News Experts front day one of Victorian hotel quarantine inquiry

Experts front day one of Victorian hotel quarantine inquiry

Senior counsel assisting Tony Neal QC said the hiring private security contractors was an ‘issue for this inquiry’. Photo: AAP/Scott Barbour
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Victoria’s COVID-19 hotel quarantine program was hastily established, with multiple departments tasked with overlapping roles, it has been revealed.

Failures in the scheme are believed to be responsible for the state’s second wave of the deadly virus, which has cost hundreds of lives and led to the nation’s toughest lockdown.

Senior counsel assisting Tony Neal QC opened an inquiry into the scheme on Monday, outlining how the program was established just hours after a national cabinet decision on March 27.

Following a meeting at the State Control Centre at 4:30pm on March 27, the Department of Jobs, Precincts and Regions was tasked with finding hotels and hiring private security to oversee the program.

The Department of Health and Human Services and other government departments were also given responsibilities.

“The evidence you will hear in this inquiry will raise questions as to the clarity of the roles of those individual agencies,” Mr Neal said.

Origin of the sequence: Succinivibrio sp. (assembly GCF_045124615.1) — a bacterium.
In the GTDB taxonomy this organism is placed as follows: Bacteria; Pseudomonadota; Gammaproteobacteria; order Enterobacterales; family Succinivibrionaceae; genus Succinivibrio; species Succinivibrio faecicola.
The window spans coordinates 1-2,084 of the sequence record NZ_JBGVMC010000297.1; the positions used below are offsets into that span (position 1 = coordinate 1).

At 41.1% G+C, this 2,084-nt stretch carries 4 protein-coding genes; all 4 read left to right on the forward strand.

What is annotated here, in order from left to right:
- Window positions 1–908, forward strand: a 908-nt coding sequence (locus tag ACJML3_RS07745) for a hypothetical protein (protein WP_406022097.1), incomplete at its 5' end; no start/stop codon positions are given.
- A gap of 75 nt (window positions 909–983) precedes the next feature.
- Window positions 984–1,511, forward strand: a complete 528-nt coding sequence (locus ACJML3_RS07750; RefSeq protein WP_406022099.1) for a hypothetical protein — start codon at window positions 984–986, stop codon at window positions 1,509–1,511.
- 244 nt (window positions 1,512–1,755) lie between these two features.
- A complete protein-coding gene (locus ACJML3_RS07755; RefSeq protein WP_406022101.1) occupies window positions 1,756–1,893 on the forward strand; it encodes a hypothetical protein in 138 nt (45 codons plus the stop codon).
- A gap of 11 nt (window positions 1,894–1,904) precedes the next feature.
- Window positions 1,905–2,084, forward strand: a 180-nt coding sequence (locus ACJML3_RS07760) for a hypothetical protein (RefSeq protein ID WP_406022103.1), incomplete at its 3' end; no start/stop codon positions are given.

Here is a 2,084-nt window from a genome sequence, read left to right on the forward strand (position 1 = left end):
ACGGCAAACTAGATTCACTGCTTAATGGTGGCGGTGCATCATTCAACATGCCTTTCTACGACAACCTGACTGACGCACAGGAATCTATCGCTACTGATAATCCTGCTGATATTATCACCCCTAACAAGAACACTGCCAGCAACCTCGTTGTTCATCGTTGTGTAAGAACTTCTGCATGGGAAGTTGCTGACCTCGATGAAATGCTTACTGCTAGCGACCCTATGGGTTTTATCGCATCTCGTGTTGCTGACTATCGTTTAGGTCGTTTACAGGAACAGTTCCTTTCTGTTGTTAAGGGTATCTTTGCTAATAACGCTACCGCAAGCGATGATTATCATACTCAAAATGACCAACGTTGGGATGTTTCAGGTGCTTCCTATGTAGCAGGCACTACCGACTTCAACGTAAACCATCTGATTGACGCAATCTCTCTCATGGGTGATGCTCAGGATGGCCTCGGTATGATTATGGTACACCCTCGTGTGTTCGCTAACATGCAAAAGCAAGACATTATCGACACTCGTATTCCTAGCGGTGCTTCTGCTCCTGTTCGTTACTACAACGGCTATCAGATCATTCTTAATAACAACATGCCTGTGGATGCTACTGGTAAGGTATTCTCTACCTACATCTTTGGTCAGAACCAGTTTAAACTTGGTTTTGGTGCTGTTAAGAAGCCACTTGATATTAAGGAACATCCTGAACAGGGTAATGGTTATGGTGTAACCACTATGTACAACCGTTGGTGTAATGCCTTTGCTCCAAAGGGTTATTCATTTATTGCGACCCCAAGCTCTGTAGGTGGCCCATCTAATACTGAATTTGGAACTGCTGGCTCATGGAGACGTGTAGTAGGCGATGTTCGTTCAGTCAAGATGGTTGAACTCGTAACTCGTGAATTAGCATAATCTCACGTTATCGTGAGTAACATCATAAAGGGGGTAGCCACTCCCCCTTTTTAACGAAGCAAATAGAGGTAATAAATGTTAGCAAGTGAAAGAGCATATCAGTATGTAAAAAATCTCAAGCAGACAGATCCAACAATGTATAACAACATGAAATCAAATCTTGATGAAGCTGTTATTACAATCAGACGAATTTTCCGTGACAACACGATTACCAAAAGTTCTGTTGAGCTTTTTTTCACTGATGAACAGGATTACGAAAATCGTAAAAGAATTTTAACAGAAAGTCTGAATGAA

“From the beginning, it seems there were multiple and potentially overlapping areas of responsibility between the departments.

“Evidence will be called in due course about the roles that some departments envisaged playing … and how they differ from the roles that they actually played as the program commenced.”

It was also agreed at the meeting that the Australian Defence Force and Victoria Police would not have frontline roles.

“Rather, private security companies would be engaged to enforce quarantine requirements at the accommodation. Why that was so is an issue for this inquiry,” Mr Neal said.

In late May, when the virus first broke out of hotel quarantine, 19 people in Victoria had died from COVID-19.

The state’s death toll on Monday stands at 334.

International flights are being diverted away from Victoria while Corrections Victoria has taken over quarantine operations.

Mr Neal said it was important to find out what went wrong as the program will likely be required again in the future.

Meanwhile, an application by Opposition Leader Michael O’Brien to appear at the hearings was rejected by the inquiry head, retired judge Jennifer Coate.

Mr O’Brien had submitted he had a “direct or special interest” in the probe on behalf of coalition voters, and that his participation would “enable a different voice to be heard”.

In her ruling, dated August 12 but posted online on Monday, Justice Coate rejected Mr O’Brien’s arguments and defended the independence of her inquiry.

“The subject matter of this inquiry is of enormous significance to all of the people of Victoria. It will be conducted on behalf of all Victorians,” she wrote.

“It is at least implied by the applicant that without his involvement, the board will not (or will not appear to) bring appropriate ‘reasoned perspective’ or independence to its task. I do not accept this submission.”

Infectious diseases expert Professor Lindsay Grayson and Professor Ben Howden from the Doherty Institute will give evidence at the hearing on Monday.